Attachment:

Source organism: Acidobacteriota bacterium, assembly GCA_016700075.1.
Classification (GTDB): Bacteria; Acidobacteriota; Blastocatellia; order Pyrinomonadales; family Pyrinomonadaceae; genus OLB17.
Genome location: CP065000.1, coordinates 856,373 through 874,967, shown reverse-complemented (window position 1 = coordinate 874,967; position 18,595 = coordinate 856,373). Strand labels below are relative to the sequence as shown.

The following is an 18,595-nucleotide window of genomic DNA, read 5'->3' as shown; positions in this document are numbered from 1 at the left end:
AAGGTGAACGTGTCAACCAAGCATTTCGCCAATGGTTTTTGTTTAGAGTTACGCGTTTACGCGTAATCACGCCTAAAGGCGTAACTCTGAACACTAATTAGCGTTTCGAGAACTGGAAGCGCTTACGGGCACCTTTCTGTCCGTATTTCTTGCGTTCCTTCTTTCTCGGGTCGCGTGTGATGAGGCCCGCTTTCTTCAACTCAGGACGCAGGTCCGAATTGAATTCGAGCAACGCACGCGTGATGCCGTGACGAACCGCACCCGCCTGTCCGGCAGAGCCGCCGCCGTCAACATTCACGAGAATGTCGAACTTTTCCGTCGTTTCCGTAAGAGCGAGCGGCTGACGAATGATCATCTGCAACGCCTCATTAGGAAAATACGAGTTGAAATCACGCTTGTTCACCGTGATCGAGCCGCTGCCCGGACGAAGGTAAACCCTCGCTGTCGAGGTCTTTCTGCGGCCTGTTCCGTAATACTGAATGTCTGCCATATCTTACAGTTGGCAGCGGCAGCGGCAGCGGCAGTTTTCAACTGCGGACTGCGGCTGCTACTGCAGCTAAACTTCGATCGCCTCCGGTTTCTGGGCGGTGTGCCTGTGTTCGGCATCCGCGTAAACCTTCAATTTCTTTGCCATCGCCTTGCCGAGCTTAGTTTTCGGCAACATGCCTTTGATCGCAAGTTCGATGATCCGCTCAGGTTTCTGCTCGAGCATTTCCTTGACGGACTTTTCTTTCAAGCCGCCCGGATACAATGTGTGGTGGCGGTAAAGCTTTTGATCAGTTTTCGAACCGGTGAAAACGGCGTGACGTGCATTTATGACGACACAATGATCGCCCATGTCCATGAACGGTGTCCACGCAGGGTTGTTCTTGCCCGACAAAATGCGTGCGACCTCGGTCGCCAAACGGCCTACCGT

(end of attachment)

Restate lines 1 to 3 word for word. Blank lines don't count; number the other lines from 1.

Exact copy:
Source organism: Acidobacteriota bacterium, assembly GCA_016700075.1.
Classification (GTDB): Bacteria; Acidobacteriota; Blastocatellia; order Pyrinomonadales; family Pyrinomonadaceae; genus OLB17.
Genome location: CP065000.1, coordinates 856,373 through 874,967, shown reverse-complemented (window position 1 = coordinate 874,967; position 18,595 = coordinate 856,373). Strand labels below are relative to the sequence as shown.